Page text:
Former New York City Mayor Edward I. Koch, who has been credited with rescuing his city from near financial ruin while also being condemned by gay and AIDS activists for failing to adequately address the AIDS epidemic, died on Friday of congestive heart failure at a New York hospital. He was 88.
Known for his bluntness and New York style “chutzpah,” Koch served three terms as mayor, from 1978 to 1989, winning re-election by overwhelming margins while brushing off and later denying repeated rumors that he was a closeted gay man.
Before becoming mayor, Koch, a Democrat, served as a member of the U.S. House of Representatives from 1968 to 1977, representing a district that included Manhattan’s Greenwich Village. In 1975, he and then U.S. Rep. Bella Abzug (D-N.Y.) co-introduced a sweeping gay rights bill, the first such bill to be introduced in Congress.
The bill called for banning discrimination based on sexual orientation in the areas of employment, housing and public accommodations. Like the less ambitious Employment Non-Discrimination Act, or ENDA, introduced years later that covers only LGBT-related employment discrimination, the Abzug-Koch bill died in committee.
Shortly after taking office as mayor, Koch issued an executive order prohibiting job related discrimination in city government agencies based on sexual orientation.
Although he remained a gay rights supporter throughout his three terms as mayor, Koch alienated a large part of the LGBT community by what gay and AIDS activists have said was a failure to take adequate steps to address AIDS as it wreaked havoc on gay men and others in New York in the early 1980s.
New York gay journalist, TV commentator and LGBT rights advocate Andy Humm said many gays believe Koch’s status as a closeted gay man made him uncomfortable dealing with a disease that at first appeared to be impacting gay men more than any other group.
“It happens that I’m heterosexual, but I don’t care,” Koch said in a 1989 radio interview. “I happen to believe there is nothing wrong with homosexuality. It’s whatever God made you…I do care about protecting the rights of 10 percent of our population who are homosexual and who don’t have the ability to protect their rights,” he said.
“He was probably one of the most famous closet cases of all times,” Humm told the Blade.
Humm and others familiar with Koch’s record as mayor have said most LGBT activists in New York were far more concerned about Koch’s response to the early AIDS epidemic than they were about his sexual orientation.
New York gay rights attorney Bill Dobbs said that Koch’s sluggish response to AIDS prompted many in the gay community, who supported Koch on other issues, into becoming more strident and even radicalized on AIDS matters.
“In a strange way there was a silver lining that came from his lack of response,” Dobbs told the Blade. “His poor response on AIDS triggered greater activism and the creation of ACT UP.”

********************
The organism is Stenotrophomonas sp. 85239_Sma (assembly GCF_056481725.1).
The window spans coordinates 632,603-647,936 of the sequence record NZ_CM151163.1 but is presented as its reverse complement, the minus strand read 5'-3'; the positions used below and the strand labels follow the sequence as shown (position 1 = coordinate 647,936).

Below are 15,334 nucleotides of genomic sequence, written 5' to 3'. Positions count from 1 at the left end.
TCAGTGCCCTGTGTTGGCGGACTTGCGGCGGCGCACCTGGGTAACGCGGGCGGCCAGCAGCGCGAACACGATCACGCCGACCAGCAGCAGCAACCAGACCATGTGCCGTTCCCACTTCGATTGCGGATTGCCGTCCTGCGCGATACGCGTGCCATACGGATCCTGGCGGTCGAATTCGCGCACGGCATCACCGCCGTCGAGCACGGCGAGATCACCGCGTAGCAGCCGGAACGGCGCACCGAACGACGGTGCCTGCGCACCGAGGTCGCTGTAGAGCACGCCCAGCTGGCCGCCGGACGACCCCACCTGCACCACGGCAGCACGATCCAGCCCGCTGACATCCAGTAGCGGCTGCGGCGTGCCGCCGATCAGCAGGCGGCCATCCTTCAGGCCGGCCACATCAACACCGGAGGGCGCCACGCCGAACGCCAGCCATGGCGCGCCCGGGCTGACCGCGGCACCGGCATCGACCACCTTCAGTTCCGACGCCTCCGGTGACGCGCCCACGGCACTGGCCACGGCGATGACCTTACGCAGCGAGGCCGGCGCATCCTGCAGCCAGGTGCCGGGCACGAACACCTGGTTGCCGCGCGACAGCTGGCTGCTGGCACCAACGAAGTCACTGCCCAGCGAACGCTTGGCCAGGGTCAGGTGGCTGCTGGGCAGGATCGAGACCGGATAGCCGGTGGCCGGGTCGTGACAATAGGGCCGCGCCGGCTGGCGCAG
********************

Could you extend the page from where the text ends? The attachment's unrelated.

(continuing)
Among those responding were gay author and playwright Larry Kramer, one of the founders of ACT UP, the direct action AIDS group that engaged in sit-ins and protests across the country, including in New York.
In his now internationally acclaimed play about AIDS, “The Normal Heart,” Kramer’s characters refer to what they claim was the unresponsiveness of the Koch administration in the early 1980s as they struggled to create a community organization to help gay men dying of AIDS.
The Gay Men’s Health Crisis, the organization that Kramer also helped to found in real life and in which his play depicts on stage, became the first of many community-based AIDS service groups to spring up across the country.
In an email exchange on Friday, the Blade asked Kramer if he thought Koch supporters had some merit in saying that Koch faced budget and funding constraints and did what he could in the early days of the epidemic to provide some city resources to address AIDS.
“Bullshit,” replied Kramer. “Evil deeds are evil deeds.”
D.C. gay activist Peter Rosenstein, who lived in New York and worked in politics at the time Koch first won election as mayor, said he supported Abzug over Koch in the hotly contested 1977 Democratic mayoral primary. In the run-off between Koch and Mario Cuomo, who later became New York’s governor, Rosenstein said he backed Cuomo.
“Ed Koch was an enigma,” said Rosenstein. “He was an egomaniac, brash and a bully. He did some good things but was horrendous when it came to dealing with HIV/AIDS.”
Many New York political observers, however, say Koch’s overall record as mayor is considered positive for the city and most of its residents. They note that his transformation from a liberal reform politician in the 1960s and 1970s into a moderate and, on some issues, a conservative Democrat when he ran for mayor alienated many liberals, who accused him of betraying the progressive cause. When he ran for his third term as mayor, he won the nomination of both the Democratic and Republican Party in New York.
“By the usual standards measuring a former mayor’s legacy – the city he inherited, the challenges he faced, the resources available to meet those challenges and the extent to which his work endured beyond his term – historians and political experts generally give Mr. Koch mixed-to-good reviews,” the New York Times said in its obituary on Koch.
“Most important, he is credited with leading the city government back from near bankruptcy in the 1970s to prosperity in the 1980s,” the Times obituary says. “He also began one of the city’s most ambitious housing programs, which continued after he left office and eventually built or rehabilitated more than 200,000 housing units, revitalizing once-forlorn neighborhoods.”